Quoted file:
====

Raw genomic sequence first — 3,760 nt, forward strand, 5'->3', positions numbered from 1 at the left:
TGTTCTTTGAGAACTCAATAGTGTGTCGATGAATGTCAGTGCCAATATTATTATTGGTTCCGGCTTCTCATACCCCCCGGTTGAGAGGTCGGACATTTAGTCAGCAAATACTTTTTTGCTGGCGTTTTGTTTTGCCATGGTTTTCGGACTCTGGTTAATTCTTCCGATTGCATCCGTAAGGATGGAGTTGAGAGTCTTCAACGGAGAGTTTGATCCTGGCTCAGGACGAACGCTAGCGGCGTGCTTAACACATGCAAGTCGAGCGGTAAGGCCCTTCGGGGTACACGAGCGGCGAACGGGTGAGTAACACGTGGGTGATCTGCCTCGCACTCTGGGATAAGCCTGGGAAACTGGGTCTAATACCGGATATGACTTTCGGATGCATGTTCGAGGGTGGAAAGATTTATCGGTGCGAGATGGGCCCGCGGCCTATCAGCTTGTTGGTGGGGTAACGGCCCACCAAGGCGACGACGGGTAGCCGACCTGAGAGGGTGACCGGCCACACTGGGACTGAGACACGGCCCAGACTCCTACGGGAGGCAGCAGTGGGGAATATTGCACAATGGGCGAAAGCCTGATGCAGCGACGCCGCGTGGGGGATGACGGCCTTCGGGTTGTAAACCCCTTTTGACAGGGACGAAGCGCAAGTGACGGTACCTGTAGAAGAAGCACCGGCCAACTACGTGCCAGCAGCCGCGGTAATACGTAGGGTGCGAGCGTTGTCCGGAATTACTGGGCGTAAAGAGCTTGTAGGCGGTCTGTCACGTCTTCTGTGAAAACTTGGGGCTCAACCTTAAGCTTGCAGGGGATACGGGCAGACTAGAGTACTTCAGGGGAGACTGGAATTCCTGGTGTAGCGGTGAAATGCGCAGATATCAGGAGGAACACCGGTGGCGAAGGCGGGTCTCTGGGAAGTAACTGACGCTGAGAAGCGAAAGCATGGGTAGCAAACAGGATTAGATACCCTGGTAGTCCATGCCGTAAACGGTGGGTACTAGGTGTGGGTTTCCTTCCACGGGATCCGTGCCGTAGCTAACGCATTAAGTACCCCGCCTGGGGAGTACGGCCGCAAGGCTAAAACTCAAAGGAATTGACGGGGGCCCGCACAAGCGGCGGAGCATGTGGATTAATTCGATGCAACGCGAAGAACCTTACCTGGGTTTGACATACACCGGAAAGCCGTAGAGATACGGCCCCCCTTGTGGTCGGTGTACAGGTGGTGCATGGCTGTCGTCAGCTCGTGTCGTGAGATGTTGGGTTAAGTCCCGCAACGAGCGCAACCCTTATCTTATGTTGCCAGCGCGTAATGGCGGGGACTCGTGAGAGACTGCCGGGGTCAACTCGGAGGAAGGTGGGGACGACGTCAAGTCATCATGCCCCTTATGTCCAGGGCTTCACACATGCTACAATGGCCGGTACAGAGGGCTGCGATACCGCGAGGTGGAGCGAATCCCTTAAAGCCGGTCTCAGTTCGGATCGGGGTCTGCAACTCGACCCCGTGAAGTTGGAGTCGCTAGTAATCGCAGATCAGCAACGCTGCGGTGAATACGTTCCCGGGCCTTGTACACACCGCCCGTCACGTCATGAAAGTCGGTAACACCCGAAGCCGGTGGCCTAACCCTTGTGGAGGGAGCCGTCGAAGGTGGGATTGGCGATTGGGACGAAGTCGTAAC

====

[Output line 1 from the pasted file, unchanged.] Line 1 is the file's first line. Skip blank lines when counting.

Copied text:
Raw genomic sequence first — 3,760 nt, forward strand, 5'->3', positions numbered from 1 at the left: